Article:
Hiau Looi Kee
The World Bank
Development Research Group - Trade
1818 H Street, NW (MSN MC3-303)
Washington, DC 20433
Institutional Affiliation: The World Bank
Information about this author at RePEc
NBER Working Papers and Publications
|November 2010||Firm Heterogeneity and Costly Trade: A New Estimation Strategy and Policy Experiments|
with Ivan Cherkashin, Svetlana Demidova, Kala Krishna: w16557
This paper builds a tractable partial equilibrium model in the spirit of Melitz (2003), which incorporates two dimensions of heterogeneity: firms specific productivity shocks and firm-market specific demand shocks. The structural parameters of interest are estimated using only cross-sectional data, and counterfactual experiments regarding the effects of reducing costs, both fixed and marginal, or of trade preferences (with distortionary Rules of Origin) offered by an importing country are performed. Our counterfactuals make a case for "trade as aid" as such policies can create a ""win-win-win" scenario and are less subject to the usual worries regarding the efficacy of direct foreign aid. They also suggest that reducing fixed costs at various levels can be quite effective as export promoti...
Published: Cherkashin, Ivan & Demidova, Svetlana & Kee, Hiau Looi & Krishna, Kala, 2015. "Firm heterogeneity and costly trade: A new estimation strategy and policy experiments," Journal of International Economics, Elsevier, vol. 96(1), pages 18-36. citation courtesy of
|December 2007||Firm Level Heterogeneous Productivity and Demand Shocks: Evidence from Bangladesh|
with Kala Krishna: w13698
This paper looks at the predictions of a standard heterogeneous firm model regarding the exports of firms across markets in response to a particular trade policy "experiment" and compares these predictions to the data. A unique feature of our data is that it has information on the exports of the same firm to different markets which allows us to look for a new set of predictions of such models. We argue that while certain predictions seem consistent with the data, others are not. We then describe the patterns found in the data and argue that firm and market specific demand shocks help explain a number of these anomalies. These parsimoniously capture factors, like business contacts or networks, or even fashion shocks, that make buyers more attracted to one firm rather than another in a parti...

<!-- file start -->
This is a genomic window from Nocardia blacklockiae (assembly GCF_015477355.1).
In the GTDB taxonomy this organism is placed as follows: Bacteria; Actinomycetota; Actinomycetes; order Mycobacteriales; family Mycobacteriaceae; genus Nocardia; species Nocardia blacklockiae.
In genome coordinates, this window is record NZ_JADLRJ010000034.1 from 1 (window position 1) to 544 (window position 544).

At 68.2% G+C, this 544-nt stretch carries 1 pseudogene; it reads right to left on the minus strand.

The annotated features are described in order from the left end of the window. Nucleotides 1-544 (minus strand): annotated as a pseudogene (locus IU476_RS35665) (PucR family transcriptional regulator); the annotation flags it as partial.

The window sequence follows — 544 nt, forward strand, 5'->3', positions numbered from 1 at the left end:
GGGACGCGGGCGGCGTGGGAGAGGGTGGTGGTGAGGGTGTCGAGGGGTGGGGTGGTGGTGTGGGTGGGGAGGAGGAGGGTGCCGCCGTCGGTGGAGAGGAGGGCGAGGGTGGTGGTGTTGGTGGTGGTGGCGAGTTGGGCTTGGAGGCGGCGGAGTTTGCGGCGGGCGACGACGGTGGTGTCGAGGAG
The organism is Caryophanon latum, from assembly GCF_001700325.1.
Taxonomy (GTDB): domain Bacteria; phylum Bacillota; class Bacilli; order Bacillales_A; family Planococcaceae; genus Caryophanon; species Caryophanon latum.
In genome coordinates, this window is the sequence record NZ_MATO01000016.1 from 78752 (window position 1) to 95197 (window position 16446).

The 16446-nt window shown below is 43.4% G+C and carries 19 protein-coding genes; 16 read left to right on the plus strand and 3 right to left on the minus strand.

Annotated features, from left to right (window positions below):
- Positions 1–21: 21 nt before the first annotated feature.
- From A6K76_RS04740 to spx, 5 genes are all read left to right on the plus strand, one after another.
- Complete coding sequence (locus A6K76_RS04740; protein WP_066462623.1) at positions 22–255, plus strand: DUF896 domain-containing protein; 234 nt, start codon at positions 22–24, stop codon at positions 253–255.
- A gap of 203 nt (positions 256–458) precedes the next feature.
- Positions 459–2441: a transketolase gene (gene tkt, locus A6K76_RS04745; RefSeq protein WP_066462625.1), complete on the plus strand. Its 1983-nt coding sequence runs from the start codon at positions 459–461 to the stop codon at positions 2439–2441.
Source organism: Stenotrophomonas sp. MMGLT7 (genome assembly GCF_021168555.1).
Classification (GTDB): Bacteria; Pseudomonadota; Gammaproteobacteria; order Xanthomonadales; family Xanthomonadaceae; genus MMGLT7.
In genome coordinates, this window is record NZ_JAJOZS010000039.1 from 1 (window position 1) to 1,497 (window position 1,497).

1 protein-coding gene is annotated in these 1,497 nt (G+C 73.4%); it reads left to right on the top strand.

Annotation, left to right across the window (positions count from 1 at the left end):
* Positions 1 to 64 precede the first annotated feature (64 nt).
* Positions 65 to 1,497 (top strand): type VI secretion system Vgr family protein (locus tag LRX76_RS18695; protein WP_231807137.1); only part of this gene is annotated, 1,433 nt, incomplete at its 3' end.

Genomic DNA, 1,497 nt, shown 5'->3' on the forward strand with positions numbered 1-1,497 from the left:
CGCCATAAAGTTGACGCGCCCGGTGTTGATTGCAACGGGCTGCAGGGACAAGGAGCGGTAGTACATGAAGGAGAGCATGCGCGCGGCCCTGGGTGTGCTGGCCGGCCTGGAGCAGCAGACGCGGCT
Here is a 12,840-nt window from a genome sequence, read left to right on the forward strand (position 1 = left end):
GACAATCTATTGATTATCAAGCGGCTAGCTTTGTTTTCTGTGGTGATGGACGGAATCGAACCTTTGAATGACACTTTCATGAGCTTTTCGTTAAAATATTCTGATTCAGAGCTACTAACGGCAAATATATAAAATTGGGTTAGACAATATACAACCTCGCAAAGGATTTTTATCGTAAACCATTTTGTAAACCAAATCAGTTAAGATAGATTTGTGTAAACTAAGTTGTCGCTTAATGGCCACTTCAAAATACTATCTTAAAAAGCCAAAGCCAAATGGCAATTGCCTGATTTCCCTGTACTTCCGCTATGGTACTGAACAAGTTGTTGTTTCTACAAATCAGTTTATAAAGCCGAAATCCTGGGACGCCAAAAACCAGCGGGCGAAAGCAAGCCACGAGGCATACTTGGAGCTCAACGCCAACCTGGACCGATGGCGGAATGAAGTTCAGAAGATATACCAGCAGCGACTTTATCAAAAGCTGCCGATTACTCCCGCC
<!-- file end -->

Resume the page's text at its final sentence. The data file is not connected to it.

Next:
Published: Hiau Looi Kee & Kala Krishna, 2008. "Firm-Level Heterogeneous Productivity and Demand Shocks: Evidence from Bangladesh," American Economic Review, American Economic Association, vol. 98(2), pages 457-62, May. citation courtesy of
|December 2006||Do Trade Policy Differences Induce Sorting? Theory and Evidence from Bangladeshi Apparel Exporters|
with Svetlana Demidova, Kala Krishna: w12725
This paper provides a new heterogeneous firm model for trade where firms differ in their productivity and experience different market demand shocks. The model incorporates variations in trade policy, trade preferences, and the rules of origin needed to obtain them, to reflect real world differences faced by Bangladeshi garment exporters in the US and EU. We estimate firms' productivity using an extension of the Olley Pakes procedure that accounts for the biases arising from both demand shocks and productivity being unobserved. Predictions of the model are then tested non-parametrically and are shown to be supported empirically.
Published: Demidova, Svetlana & Kee, Hiau Looi & Krishna, Kala, 2012. "Do trade policy differences induce sorting? Theory and evidence from Bangladeshi apparel exporters," Journal of International Economics, Elsevier, vol. 87(2), pages 247-261. citation courtesy of
|October 2004||Export Variety and Country Productivity|
with Robert C. Feenstra: w10830
This paper provides evidence on monopolistic competition models with endogenous technology by studying the effects of sectoral export variety on country productivity. The effects are estimated in a translog GDP function system based on data for 34 countries from 1982 to 1997. Country productivity is constructed and export variety is shown to be significant. Instruments such as tariffs, transport costs, and distance are shown to affect country productivity through export variety, and only through this channel. Overall, while export variety accounts for only 2% of cross-country productivity differences, it explains 13% of within-country productivity growth. A 10% increase in the export variety of all industries leads to a 1.3% increase in country productivity, while a 10 percentage point inc...
Published: Feenstra, Robert C. and Hiau Looi Kee. “Export Variety and Country Productivity: Estimating the Monopolistic Competition Model with Endogenous Productivity.” Journal of International Economics (March 2008): 500-514.